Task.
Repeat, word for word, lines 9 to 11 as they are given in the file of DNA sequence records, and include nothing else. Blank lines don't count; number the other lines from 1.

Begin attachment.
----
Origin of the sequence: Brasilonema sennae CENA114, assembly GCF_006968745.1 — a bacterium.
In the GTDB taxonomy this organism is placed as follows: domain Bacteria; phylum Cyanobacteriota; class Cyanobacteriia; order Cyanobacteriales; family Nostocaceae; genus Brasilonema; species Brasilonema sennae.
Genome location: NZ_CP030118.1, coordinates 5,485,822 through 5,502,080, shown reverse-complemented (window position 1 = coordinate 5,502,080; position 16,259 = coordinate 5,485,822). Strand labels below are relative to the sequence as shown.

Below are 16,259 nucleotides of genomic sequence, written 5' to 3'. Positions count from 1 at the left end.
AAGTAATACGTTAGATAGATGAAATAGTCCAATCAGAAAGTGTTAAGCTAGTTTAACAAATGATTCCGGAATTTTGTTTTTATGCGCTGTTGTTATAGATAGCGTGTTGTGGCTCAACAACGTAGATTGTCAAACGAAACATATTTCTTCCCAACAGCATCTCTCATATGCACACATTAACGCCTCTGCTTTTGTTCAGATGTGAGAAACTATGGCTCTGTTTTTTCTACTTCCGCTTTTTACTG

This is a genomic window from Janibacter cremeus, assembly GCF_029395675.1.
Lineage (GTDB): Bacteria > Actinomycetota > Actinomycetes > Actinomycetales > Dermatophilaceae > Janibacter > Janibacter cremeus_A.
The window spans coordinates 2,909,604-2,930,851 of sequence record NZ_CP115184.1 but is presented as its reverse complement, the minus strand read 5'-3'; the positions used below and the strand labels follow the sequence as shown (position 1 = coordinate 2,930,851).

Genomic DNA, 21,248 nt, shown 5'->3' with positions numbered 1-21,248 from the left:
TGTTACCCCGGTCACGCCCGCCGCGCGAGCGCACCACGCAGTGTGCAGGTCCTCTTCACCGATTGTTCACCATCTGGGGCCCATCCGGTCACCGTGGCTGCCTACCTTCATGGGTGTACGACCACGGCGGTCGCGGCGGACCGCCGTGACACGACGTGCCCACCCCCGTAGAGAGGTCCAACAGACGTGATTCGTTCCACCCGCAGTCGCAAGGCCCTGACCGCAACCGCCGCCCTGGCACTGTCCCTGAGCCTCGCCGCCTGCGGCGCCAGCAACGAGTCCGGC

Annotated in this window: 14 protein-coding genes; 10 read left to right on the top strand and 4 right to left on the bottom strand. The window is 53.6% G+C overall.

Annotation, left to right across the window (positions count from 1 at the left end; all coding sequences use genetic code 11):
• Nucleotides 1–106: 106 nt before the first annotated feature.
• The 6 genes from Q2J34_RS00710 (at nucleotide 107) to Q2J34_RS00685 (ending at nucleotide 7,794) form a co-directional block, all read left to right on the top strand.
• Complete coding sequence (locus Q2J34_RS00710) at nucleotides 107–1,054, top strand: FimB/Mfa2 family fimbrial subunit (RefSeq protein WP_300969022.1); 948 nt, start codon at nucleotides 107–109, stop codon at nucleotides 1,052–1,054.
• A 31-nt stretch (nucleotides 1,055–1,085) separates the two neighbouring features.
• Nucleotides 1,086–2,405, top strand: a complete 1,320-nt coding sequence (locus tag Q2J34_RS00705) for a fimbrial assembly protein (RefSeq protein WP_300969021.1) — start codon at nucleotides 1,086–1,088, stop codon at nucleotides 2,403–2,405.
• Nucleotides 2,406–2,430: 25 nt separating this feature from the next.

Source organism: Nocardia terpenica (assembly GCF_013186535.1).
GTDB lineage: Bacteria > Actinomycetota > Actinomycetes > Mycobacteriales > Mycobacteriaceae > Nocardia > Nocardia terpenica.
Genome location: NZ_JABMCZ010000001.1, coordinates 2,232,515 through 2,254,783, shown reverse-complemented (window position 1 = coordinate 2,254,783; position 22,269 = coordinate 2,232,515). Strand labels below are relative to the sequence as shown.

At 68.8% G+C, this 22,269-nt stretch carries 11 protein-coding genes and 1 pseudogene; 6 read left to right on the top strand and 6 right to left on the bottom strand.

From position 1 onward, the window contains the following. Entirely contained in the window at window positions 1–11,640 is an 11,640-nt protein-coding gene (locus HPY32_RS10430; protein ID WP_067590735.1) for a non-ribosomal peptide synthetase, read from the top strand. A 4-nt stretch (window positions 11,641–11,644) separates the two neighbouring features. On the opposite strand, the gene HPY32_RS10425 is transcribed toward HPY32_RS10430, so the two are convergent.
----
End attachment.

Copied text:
Genomic DNA, 21,248 nt, shown 5'->3' with positions numbered 1-21,248 from the left:
TGTTACCCCGGTCACGCCCGCCGCGCGAGCGCACCACGCAGTGTGCAGGTCCTCTTCACCGATTGTTCACCATCTGGGGCCCATCCGGTCACCGTGGCTGCCTACCTTCATGGGTGTACGACCACGGCGGTCGCGGCGGACCGCCGTGACACGACGTGCCCACCCCCGTAGAGAGGTCCAACAGACGTGATTCGTTCCACCCGCAGTCGCAAGGCCCTGACCGCAACCGCCGCCCTGGCACTGTCCCTGAGCCTCGCCGCCTGCGGCGCCAGCAACGAGTCCGGC

Annotated in this window: 14 protein-coding genes; 10 read left to right on the top strand and 4 right to left on the bottom strand. The window is 53.6% G+C overall.